Category Archives: Digits

Digits: Epilogue

Featuring : Digits

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We helped Digits kick off his In the City of the Dead album/story back in October.  The idea being that he’s crafted an exploitation synth-soundtrack for his apocalyptic tale of J, musician/journalist/chronicler of this blasted world.  Here he is, back with the final track from the album: a tough but plaintive epilogue.  

Epilogue: The Survivor

The young woman hides among the trees, crouching, remaining silent, watching the man standing in contemplation at the cliff’s edge. His face is scarred and weather-beaten. Brow furrowed, he doesn’t move a muscle.

“Are you J?”

The man shifts slightly but doesn’t answer.

“I want to join you,” she called out.

“How long have you been there?”  he said to the young woman, without turning around. “I’m impressed. I’m not easily caught by surprise.”

“I’ve heard about you. People are beginning to talk. I want to help. There’s nothing else in this world worth doing.”

The man turns to her, looks her straight in the eye. He half-smiles then turns away again.

“Will you have me?”

He doesn’t answer and keeps looking off into the distance. His smile grows, his eyes fixed on the horizon, not moving from one spot. His mind consumed, thinking of only one thing…..the day that he will RETURN TO THE CITY OF THE DEAD!!!

Digits – Epilogue The Survivor

You can listen to the whole thing here.

In the Blog of the Dead

Featuring : Digits

We’ve written about Digits a fair bit over the years, and we’re about to do so again.  His glacial-RnB — and occasionally synth-pop bothering — feels like it’s tape traded, awkward bedroom pop, if the internet had done it.  Which we like the idea of.

He’s now embarked on a quixotic (or Stevens-esque?) project: releasing fragments of a story across multiple blogs each time with an accompanying song. Or multiple songs with an accompanying story.  Whichever way you want to look at it.  So…

Prologue: In the City of the Dead

In the not too distant future…

J, a journalist, watches as fascism begins to creep over the city, but can’t do anything to stop it. Anger and rage are encouraged by politicians seeking to solidify their power, and police turn a blind eye to gang activity. The streets are no longer safe as the gangs become increasingly armed and emboldened. But then one gang’s plan to upset the balance of power goes terribly awry, and brings about a zombie outbreak. There are mass casualties, including J’s wife, and society breaks down.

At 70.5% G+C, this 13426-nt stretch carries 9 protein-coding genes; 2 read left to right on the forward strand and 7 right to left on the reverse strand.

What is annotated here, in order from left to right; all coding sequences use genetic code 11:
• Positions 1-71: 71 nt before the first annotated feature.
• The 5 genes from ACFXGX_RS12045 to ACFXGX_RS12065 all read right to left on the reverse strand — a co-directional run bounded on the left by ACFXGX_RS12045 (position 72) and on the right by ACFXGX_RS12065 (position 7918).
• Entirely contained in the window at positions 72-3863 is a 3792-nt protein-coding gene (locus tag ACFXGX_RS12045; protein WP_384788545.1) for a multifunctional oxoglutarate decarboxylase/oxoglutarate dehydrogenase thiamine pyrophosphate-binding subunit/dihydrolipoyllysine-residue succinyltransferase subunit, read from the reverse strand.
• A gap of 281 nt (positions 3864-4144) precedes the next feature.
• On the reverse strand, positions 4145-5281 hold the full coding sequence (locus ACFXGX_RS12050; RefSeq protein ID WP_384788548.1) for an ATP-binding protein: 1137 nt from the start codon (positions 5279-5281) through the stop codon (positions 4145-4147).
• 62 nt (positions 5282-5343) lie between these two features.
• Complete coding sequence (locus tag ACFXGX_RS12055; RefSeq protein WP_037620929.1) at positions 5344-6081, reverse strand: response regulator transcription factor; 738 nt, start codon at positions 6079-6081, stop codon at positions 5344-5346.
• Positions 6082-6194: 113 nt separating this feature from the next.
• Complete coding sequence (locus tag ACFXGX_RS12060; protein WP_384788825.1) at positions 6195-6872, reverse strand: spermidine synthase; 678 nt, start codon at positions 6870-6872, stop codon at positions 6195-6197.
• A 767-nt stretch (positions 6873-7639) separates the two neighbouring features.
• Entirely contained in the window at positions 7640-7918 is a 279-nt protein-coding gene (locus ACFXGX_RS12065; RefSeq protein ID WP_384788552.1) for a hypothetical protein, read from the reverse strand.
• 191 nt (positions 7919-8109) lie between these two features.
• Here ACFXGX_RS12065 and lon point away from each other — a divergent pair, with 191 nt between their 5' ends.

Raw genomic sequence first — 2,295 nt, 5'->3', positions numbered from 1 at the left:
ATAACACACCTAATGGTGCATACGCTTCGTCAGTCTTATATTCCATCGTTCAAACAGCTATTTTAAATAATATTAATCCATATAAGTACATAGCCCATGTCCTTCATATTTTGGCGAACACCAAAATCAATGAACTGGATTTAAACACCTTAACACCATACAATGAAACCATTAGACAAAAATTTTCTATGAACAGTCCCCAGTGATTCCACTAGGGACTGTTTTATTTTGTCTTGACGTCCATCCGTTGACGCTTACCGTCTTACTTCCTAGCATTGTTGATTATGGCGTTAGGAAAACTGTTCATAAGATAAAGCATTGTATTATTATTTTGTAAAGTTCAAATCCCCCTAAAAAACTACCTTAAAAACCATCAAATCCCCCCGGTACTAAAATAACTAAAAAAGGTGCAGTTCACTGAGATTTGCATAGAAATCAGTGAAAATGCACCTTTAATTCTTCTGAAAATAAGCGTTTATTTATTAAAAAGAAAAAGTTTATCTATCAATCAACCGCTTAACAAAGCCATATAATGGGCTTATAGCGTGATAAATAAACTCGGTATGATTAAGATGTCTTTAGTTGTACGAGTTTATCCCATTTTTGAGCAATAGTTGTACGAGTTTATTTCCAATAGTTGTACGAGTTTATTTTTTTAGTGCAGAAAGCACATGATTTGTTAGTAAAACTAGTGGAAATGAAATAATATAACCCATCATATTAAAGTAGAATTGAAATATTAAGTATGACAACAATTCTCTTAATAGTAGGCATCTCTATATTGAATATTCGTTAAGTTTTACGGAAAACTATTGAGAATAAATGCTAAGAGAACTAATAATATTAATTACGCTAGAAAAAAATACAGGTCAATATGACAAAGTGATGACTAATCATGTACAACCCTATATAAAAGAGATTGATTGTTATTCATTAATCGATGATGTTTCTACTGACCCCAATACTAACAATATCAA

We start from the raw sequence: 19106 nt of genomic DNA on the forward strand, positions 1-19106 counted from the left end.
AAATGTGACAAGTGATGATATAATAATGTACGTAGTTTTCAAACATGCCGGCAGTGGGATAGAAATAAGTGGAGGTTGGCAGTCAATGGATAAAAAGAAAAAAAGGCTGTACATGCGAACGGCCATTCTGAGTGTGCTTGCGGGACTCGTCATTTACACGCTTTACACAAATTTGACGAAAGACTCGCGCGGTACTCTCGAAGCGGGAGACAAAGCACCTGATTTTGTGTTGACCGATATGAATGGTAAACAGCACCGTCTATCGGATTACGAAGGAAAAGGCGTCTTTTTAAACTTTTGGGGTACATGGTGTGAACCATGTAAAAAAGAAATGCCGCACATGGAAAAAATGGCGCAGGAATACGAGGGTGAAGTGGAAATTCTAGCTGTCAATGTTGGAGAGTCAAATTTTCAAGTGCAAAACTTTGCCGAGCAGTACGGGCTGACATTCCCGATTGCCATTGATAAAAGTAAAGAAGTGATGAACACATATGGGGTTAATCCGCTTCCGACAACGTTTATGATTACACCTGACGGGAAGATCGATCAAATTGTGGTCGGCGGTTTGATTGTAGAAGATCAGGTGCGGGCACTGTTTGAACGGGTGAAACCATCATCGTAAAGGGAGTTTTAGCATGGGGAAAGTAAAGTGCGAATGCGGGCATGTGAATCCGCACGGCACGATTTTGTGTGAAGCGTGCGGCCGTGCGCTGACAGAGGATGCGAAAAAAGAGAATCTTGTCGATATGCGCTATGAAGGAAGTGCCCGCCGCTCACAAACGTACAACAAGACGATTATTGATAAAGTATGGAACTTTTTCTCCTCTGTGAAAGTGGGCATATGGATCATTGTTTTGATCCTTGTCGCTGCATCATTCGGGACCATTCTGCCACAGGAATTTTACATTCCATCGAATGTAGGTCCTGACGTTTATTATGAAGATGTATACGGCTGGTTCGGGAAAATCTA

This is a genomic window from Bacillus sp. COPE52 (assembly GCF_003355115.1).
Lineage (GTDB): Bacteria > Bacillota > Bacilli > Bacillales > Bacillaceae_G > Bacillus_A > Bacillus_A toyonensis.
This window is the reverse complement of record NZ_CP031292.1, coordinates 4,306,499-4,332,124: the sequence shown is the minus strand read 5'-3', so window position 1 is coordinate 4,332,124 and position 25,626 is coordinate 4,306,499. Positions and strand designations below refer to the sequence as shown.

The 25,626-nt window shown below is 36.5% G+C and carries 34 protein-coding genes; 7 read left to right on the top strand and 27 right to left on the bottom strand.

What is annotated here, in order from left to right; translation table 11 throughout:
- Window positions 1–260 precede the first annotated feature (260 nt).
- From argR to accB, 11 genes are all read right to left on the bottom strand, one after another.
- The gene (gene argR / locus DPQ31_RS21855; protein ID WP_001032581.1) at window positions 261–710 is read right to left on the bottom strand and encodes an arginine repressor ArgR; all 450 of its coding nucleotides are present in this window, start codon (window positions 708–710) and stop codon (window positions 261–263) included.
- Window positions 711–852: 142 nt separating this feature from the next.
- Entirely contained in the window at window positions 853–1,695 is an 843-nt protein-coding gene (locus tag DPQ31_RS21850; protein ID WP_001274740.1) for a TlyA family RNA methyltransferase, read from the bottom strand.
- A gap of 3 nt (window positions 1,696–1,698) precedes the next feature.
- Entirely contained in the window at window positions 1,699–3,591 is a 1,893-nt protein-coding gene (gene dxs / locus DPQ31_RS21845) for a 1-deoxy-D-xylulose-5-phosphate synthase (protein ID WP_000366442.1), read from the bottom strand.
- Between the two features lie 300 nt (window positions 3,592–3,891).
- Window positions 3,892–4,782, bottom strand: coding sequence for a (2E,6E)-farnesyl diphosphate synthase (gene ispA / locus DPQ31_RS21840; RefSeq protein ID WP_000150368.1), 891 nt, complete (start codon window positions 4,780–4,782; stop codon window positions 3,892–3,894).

The city is quarantined from the rest of the world, not nuked, but to be contained and forgotten. The gangs become the power, rule the City of the Dead, and extort anything they want from the helpless. Innocents continually suffer at the hands of zombies and gangs. J is forced to fall back on his previous life as a synthpop musician, and convinces the largest of the gangs to protect him in exchange for John Carpenter soundtracks of their nefarious activities. He becomes a witness and chronicler of the City of the Dead, and a cynical survivor who kills when forced to.

But he remains torn by guilt, that he should have been a greater man, that somehow he could have prevented all this. That maybe he can still turn it around. How will it all end? What kind of life will he manage to find for himself IN THE CITY OF THE DEAD???

Digits – Prologue: In the City of the Dead

City of the Dead is, as the story suggests, a John Carpenter wish fulfilment fantasy (one we indulge in, a lot).  Simple synth melodies and a subdued drum machine creating neon lines, tracing the grids of dangerous streets under midnight skies.  You know where you are.  There also, of course, the quite delicious idea of Alt’s gentle croon being directed at the supremo of some vicious street gang to keep things on edge.

As fun as ‘knowing’ the fantastical context of the production is, what makes this whole thing interesting is the line it runs between Carpenter and the subtly harder beat halfway through.  It’s tempting to see the booming European clubs searing their brand into Digits psyche, pulling the whole thing away from homage.  A dangerous game when you need some protection.

Pepper’s Ghost

Featuring : Digits

This is what’s classed as upbeat on 20JFG these days.  You’d never think we lived through Nu-Rave. We blame the Eurocalypse.

Digits do genuinely lift up our week with another EP of material that marry Alt’s incongruously sweet vocal to some minimal RnB.  The track we’ve cruelly separated from its brothers and posted below might well represent a creeping Britishness to the wandering Canadian’s repertoire.

Eight Long Years resurrects the hologrammatic form of OMD and The Cure for its beachhead — we hear that’s how its done these days.  Almost like a dedication these symbols of synthpop are quickly stripped back to the absolute minimum: a simple bassline; a three note melody reverberating into the shadows and Alt’s vocal, as ever, making you feel like he could simply evaporate at any moment.